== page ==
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One State and Two State Advocacy are Both Counterproductive


The National Lawyers Guild instead calls for a campaign for Palestine based on principles of international law 

 

            The Israeli government has long benefited from disunity among Middle East peace activists divided into "one state" and "two state" camps. The Israeli government also benefits another way: Each of the competing campaigns legitimizes a different set of Israel‘s egregious violations of international law. Because together they legitimize more of Israel’s violations than either campaign alone the Israeli government benefits most from them both continuing to exist and competing with each other.

 

            Of course, either an actual Palestinian state or an actual unified country with equal rights for all would confer real benefits on Palestinians. But a legal organization or a peace movement calling for either a one-state solution or a two-state solution confers immediate benefits only on the Israeli government. This is because calling for either one of these final status outcomes has the legal organization or the peace movement legitimizing violation of fundamental principles of international law by the Israeli government and detracting from fundamental Palestinian rights.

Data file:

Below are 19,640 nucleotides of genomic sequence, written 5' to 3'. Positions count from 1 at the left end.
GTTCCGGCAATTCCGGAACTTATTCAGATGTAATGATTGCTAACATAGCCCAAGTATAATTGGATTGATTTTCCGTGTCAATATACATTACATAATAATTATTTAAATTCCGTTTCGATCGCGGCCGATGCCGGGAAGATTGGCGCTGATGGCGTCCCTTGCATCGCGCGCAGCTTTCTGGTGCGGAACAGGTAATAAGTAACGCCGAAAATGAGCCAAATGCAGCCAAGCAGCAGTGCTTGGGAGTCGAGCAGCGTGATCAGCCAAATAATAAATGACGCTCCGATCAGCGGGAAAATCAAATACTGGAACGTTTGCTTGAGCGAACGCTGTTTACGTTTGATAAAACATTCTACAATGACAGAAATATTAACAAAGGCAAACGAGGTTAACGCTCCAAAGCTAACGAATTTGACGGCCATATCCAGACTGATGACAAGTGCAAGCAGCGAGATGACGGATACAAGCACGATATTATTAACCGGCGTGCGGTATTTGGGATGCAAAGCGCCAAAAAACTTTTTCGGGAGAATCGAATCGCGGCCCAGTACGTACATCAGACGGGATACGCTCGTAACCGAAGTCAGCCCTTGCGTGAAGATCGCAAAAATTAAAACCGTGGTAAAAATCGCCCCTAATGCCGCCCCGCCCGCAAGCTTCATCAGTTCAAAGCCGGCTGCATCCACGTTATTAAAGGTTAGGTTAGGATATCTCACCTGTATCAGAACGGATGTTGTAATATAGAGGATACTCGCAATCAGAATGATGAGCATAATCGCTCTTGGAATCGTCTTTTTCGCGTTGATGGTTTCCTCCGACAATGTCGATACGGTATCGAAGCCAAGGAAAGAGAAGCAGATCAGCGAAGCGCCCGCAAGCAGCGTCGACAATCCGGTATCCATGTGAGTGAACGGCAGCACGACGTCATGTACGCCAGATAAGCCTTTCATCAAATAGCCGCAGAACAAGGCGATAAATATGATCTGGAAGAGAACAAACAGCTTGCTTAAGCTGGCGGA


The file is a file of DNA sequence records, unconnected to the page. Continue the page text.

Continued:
Inherent in advocating for a one-state solution that includes all of Israel plus the occupied West Bank and Gaza is legitimizing the Israeli government’s acquisition of territory by force in 1947-48 and 1967. Also inherent is legitimizing Israel‘s insertion of settlers on that occupied territory. Both the acquisition and the settlement are otherwise outlawed under international law.

 

            While a single democratic state, if it actually came into existence, could potentially redress certain Palestinian grievances, advocating for a single state confers no benefit on Palestinians and creates a problem for Palestinians that has no remedy. The advocacy de-legitimizes the fundamental prohibitions on acquisition of territory by force and inserting settlers on occupied territory and legitimizes the Israeli government’s violation of international law to acquire that territory and insert those settlers. The advocacy also reinforces the idea that international law has exceptions for Israel. The advocacy also detracts from the Palestinian right to self-determination. It also detracts from the Palestinian right to have its territory free of occupation and settlement.

 

            Similarly, inherent in most calls for the two-state solution is the legitimation of Israeli discrimination against its Palestinian citizens in the "Jewish state." Also inherent in most calls for the two state solution is legitimation of loss of the right to return for most Palestinian refugees. Also inherent in most calls for the two state solution is legitimation of Israeli acquisition by force of illegal settlement blocks on occupied territories. Also inherent is the legitimation of the acquisition of territory by force, destruction of over 500 Palestinian villages, ethnic cleansing, and building of settlements on Palestinian lands starting in 1947-48 by forces that became the Israeli government.

 

            To the extent that the Israeli government enjoys legitimacy for all these illegal actions provided by advocates for one state and two state solutions, the Israeli government has that much less reason to make either deal with the Palestinians.